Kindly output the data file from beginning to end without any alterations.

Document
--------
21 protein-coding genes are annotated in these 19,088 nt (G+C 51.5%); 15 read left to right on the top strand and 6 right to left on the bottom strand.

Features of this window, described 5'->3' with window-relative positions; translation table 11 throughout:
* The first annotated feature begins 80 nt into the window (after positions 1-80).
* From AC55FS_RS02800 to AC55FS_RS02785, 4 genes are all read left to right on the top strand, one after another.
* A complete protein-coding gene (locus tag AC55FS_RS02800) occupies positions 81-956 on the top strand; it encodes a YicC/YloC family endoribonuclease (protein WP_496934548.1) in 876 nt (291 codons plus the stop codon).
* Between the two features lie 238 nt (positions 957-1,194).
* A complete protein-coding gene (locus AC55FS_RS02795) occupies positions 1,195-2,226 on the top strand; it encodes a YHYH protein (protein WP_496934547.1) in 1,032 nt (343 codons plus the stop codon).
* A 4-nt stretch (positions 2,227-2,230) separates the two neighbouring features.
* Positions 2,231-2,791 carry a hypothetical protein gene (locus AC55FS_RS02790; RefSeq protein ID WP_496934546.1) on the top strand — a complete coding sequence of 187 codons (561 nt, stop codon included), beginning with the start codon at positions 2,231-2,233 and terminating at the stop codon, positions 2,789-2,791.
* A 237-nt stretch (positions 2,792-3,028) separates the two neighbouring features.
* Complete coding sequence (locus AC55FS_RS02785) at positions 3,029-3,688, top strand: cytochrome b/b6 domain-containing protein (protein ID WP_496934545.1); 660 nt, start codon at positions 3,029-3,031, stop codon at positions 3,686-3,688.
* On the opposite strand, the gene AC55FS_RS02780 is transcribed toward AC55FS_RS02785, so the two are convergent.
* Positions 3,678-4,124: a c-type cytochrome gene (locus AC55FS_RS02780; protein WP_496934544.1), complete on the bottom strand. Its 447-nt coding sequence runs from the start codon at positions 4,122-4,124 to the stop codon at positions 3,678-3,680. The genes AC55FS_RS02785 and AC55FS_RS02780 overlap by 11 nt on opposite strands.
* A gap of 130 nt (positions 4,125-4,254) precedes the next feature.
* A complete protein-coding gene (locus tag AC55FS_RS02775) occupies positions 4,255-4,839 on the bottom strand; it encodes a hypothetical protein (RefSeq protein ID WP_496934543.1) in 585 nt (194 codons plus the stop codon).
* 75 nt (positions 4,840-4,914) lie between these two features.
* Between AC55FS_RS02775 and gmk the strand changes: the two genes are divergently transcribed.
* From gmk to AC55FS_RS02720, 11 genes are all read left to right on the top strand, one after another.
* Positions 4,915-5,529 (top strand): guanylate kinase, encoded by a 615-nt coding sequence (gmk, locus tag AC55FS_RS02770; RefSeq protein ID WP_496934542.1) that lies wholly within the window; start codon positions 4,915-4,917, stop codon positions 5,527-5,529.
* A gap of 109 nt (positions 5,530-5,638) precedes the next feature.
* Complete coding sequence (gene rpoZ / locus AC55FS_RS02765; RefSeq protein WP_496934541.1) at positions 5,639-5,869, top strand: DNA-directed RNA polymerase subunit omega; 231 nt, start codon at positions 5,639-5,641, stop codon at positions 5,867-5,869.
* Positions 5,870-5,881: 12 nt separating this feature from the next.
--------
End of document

21 protein-coding genes are annotated in these 19,088 nt (G+C 51.5%); 15 read left to right on the top strand and 6 right to left on the bottom strand.

Features of this window, described 5'->3' with window-relative positions; translation table 11 throughout:
* The first annotated feature begins 80 nt into the window (after positions 1-80).
* From AC55FS_RS02800 to AC55FS_RS02785, 4 genes are all read left to right on the top strand, one after another.
* A complete protein-coding gene (locus tag AC55FS_RS02800) occupies positions 81-956 on the top strand; it encodes a YicC/YloC family endoribonuclease (protein WP_496934548.1) in 876 nt (291 codons plus the stop codon).
* Between the two features lie 238 nt (positions 957-1,194).
* A complete protein-coding gene (locus AC55FS_RS02795) occupies positions 1,195-2,226 on the top strand; it encodes a YHYH protein (protein WP_496934547.1) in 1,032 nt (343 codons plus the stop codon).
* A 4-nt stretch (positions 2,227-2,230) separates the two neighbouring features.
* Positions 2,231-2,791 carry a hypothetical protein gene (locus AC55FS_RS02790; RefSeq protein ID WP_496934546.1) on the top strand — a complete coding sequence of 187 codons (561 nt, stop codon included), beginning with the start codon at positions 2,231-2,233 and terminating at the stop codon, positions 2,789-2,791.
* A 237-nt stretch (positions 2,792-3,028) separates the two neighbouring features.
* Complete coding sequence (locus AC55FS_RS02785) at positions 3,029-3,688, top strand: cytochrome b/b6 domain-containing protein (protein ID WP_496934545.1); 660 nt, start codon at positions 3,029-3,031, stop codon at positions 3,686-3,688.
* On the opposite strand, the gene AC55FS_RS02780 is transcribed toward AC55FS_RS02785, so the two are convergent.
* Positions 3,678-4,124: a c-type cytochrome gene (locus AC55FS_RS02780; protein WP_496934544.1), complete on the bottom strand. Its 447-nt coding sequence runs from the start codon at positions 4,122-4,124 to the stop codon at positions 3,678-3,680. The genes AC55FS_RS02785 and AC55FS_RS02780 overlap by 11 nt on opposite strands.
* A gap of 130 nt (positions 4,125-4,254) precedes the next feature.
* A complete protein-coding gene (locus tag AC55FS_RS02775) occupies positions 4,255-4,839 on the bottom strand; it encodes a hypothetical protein (RefSeq protein ID WP_496934543.1) in 585 nt (194 codons plus the stop codon).
* 75 nt (positions 4,840-4,914) lie between these two features.
* Between AC55FS_RS02775 and gmk the strand changes: the two genes are divergently transcribed.
* From gmk to AC55FS_RS02720, 11 genes are all read left to right on the top strand, one after another.
* Positions 4,915-5,529 (top strand): guanylate kinase, encoded by a 615-nt coding sequence (gmk, locus tag AC55FS_RS02770; RefSeq protein ID WP_496934542.1) that lies wholly within the window; start codon positions 4,915-4,917, stop codon positions 5,527-5,529.
* A gap of 109 nt (positions 5,530-5,638) precedes the next feature.
* Complete coding sequence (gene rpoZ / locus AC55FS_RS02765; RefSeq protein WP_496934541.1) at positions 5,639-5,869, top strand: DNA-directed RNA polymerase subunit omega; 231 nt, start codon at positions 5,639-5,641, stop codon at positions 5,867-5,869.
* Positions 5,870-5,881: 12 nt separating this feature from the next.